Despite this excitement, Waterman's stint at the NCB only lasted a year. While working on site back in his hometown of Coventry, he still regularly attended gigs and decided to quit his labouring role to manage a local band he had found playing the city's pubs and clubs. That band was Ska group The Specials, who went on to have seven top 10 hits, including two number one singles.
However, he still looks fondly back on those days and whenever he is in the Midlands will take his children to car parks to say: "I built that."
It is this enduring, tangible nature of achievement in construction and engineering that Waterman says should be the rallying call of the industry if it wants to be attractive to young people.
"You don't get that as a pop star," he says. "You have a hit once and, yeah, a few people remember it, but nobody drives through it every day, or parks their boat there, or goes through it on a train."
And there is no better time to be a civil engineer than now, says Waterman. In January, he used his column in the Daily Mail to defend Network Rail's overrunning engineering works at Rugby and Liverpool Street during the New Year period. He said that the level of improvements to the network being carried out, made it the most exciting time to be in the railway industry.
Add this to projects like the London Olympics, and there is every opportunity for civil engineering to present itself in a positive light to the general public, and in particular the potential engineers of tomorrow."You've just got to shout about it, and say look at all the great things we're doing here," he says.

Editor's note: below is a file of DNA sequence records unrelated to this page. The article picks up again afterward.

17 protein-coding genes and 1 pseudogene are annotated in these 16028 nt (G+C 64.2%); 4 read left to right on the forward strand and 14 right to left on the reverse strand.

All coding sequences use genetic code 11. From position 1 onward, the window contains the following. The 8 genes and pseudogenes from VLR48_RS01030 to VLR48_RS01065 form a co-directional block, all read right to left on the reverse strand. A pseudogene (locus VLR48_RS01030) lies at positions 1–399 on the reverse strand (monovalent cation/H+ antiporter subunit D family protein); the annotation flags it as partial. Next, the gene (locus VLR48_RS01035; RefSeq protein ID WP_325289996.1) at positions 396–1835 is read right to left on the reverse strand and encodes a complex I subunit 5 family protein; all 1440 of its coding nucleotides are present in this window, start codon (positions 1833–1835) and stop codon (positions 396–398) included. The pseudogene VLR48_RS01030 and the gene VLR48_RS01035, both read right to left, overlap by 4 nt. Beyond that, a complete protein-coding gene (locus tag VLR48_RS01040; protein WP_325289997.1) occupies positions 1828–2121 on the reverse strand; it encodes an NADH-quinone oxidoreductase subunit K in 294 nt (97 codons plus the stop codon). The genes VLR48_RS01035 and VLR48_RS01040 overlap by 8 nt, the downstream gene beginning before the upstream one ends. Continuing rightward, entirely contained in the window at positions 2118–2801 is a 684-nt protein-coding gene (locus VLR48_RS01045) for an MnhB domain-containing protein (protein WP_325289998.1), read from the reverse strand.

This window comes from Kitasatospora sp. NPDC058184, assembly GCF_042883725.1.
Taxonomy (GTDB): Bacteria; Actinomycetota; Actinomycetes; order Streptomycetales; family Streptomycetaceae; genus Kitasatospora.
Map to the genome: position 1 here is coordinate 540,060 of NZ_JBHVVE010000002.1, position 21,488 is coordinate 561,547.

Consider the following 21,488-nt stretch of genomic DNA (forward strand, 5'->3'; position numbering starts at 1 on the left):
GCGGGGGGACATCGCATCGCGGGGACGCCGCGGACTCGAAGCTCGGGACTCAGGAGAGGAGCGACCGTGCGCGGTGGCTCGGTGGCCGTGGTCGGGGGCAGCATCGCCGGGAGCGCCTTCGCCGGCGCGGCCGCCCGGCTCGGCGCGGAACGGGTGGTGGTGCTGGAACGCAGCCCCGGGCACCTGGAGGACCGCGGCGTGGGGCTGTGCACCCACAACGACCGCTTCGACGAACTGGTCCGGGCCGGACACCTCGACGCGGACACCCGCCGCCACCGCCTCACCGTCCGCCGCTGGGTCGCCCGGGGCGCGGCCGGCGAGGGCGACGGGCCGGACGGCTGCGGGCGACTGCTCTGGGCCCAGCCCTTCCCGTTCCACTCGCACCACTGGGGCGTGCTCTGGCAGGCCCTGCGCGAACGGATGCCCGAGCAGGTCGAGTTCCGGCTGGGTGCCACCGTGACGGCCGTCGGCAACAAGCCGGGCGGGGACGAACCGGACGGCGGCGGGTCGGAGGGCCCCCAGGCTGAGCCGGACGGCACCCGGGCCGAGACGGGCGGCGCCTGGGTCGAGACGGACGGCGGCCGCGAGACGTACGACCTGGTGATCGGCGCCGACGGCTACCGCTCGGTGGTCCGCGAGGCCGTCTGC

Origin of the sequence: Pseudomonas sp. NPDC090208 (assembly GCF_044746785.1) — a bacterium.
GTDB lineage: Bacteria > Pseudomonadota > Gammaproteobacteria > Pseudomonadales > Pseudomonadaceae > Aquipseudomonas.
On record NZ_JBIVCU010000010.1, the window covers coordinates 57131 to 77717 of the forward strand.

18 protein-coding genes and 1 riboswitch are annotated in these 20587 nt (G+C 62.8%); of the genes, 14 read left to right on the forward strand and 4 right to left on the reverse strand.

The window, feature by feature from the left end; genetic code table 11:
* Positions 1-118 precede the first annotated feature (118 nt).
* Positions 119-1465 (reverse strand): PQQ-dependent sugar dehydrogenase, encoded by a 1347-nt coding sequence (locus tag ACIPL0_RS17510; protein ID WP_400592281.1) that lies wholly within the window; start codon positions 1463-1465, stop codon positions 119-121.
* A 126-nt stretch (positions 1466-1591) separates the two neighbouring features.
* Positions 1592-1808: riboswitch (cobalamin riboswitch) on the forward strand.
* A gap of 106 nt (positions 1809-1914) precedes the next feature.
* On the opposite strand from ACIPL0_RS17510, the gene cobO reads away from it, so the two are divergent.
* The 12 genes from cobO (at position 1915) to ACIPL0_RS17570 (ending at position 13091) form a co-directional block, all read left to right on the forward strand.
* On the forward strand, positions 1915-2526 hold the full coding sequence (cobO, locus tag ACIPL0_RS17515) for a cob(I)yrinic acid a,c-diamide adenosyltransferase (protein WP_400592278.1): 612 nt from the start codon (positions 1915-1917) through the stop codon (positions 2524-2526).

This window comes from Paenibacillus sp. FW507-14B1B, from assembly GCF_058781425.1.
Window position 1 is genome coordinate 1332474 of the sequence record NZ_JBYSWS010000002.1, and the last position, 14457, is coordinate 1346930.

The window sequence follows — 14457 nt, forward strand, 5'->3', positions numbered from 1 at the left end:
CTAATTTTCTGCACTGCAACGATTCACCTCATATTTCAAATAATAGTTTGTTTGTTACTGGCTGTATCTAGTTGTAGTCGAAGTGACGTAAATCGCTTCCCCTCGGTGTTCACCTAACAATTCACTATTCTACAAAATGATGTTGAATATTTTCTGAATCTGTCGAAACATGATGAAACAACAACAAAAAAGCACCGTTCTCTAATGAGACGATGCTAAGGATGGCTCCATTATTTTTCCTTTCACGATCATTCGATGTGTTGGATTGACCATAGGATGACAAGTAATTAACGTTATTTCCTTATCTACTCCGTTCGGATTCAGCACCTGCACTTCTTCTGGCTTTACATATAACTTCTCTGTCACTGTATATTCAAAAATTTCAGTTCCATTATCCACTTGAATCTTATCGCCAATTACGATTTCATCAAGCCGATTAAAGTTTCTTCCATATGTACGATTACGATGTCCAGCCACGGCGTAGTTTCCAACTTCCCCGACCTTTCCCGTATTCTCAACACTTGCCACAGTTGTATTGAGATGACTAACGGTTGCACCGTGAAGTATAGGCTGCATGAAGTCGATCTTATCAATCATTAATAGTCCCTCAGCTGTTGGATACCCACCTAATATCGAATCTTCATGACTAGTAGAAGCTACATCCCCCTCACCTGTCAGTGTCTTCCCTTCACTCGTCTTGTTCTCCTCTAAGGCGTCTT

But, as every reader who has tried to raise awareness of civil engineering among young people will testify, the construction industry is far
from being on a level footing with the music business as far as media presence and popular awareness is concerned.
But, if you can't beat them, join them, says Waterman.
There are lessons that construction and civil engineering could learn from the pop industry in how to capture young people's imaginations – how to get as many people applying for civil engineering jobs as entering X Factor.
Using Bob the Builder, he believes, is the key to raising the game. The problem is though, that while the cartoon character has a huge impact on children at a very young age, they lose interest in him, and therefore construction, after the age of about five. The next time they might possibly think again about construction is when it confronts them as a career option in their mid teens. But by then, their interest in the industry has faded.